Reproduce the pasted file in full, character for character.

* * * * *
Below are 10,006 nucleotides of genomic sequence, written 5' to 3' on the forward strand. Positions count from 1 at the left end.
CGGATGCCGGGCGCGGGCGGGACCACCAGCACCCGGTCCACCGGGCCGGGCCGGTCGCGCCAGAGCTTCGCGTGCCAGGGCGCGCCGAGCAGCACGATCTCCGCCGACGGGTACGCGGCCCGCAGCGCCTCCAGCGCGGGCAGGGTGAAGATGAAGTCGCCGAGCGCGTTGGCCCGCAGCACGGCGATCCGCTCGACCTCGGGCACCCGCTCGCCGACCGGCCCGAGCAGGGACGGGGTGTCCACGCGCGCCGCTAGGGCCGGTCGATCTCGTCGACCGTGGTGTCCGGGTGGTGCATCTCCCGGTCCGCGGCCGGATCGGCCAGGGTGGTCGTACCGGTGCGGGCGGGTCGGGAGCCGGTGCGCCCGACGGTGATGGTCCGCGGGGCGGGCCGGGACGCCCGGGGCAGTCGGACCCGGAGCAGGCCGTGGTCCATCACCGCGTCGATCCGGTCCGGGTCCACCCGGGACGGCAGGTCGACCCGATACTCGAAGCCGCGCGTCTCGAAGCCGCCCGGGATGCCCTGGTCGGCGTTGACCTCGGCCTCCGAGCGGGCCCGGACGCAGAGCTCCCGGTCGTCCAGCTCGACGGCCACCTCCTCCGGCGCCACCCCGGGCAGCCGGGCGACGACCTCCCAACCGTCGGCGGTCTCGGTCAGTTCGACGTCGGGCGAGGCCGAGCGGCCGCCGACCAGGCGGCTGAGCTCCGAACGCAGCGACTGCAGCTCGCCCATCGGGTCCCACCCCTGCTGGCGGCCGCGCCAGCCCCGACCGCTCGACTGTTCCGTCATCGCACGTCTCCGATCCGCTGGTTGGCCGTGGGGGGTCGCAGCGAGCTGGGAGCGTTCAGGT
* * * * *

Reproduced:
Below are 10,006 nucleotides of genomic sequence, written 5' to 3' on the forward strand. Positions count from 1 at the left end.
CGGATGCCGGGCGCGGGCGGGACCACCAGCACCCGGTCCACCGGGCCGGGCCGGTCGCGCCAGAGCTTCGCGTGCCAGGGCGCGCCGAGCAGCACGATCTCCGCCGACGGGTACGCGGCCCGCAGCGCCTCCAGCGCGGGCAGGGTGAAGATGAAGTCGCCGAGCGCGTTGGCCCGCAGCACGGCGATCCGCTCGACCTCGGGCACCCGCTCGCCGACCGGCCCGAGCAGGGACGGGGTGTCCACGCGCGCCGCTAGGGCCGGTCGATCTCGTCGACCGTGGTGTCCGGGTGGTGCATCTCCCGGTCCGCGGCCGGATCGGCCAGGGTGGTCGTACCGGTGCGGGCGGGTCGGGAGCCGGTGCGCCCGACGGTGATGGTCCGCGGGGCGGGCCGGGACGCCCGGGGCAGTCGGACCCGGAGCAGGCCGTGGTCCATCACCGCGTCGATCCGGTCCGGGTCCACCCGGGACGGCAGGTCGACCCGATACTCGAAGCCGCGCGTCTCGAAGCCGCCCGGGATGCCCTGGTCGGCGTTGACCTCGGCCTCCGAGCGGGCCCGGACGCAGAGCTCCCGGTCGTCCAGCTCGACGGCCACCTCCTCCGGCGCCACCCCGGGCAGCCGGGCGACGACCTCCCAACCGTCGGCGGTCTCGGTCAGTTCGACGTCGGGCGAGGCCGAGCGGCCGCCGACCAGGCGGCTGAGCTCCGAACGCAGCGACTGCAGCTCGCCCATCGGGTCCCACCCCTGCTGGCGGCCGCGCCAGCCCCGACCGCTCGACTGTTCCGTCATCGCACGTCTCCGATCCGCTGGTTGGCCGTGGGGGGTCGCAGCGAGCTGGGAGCGTTCAGGT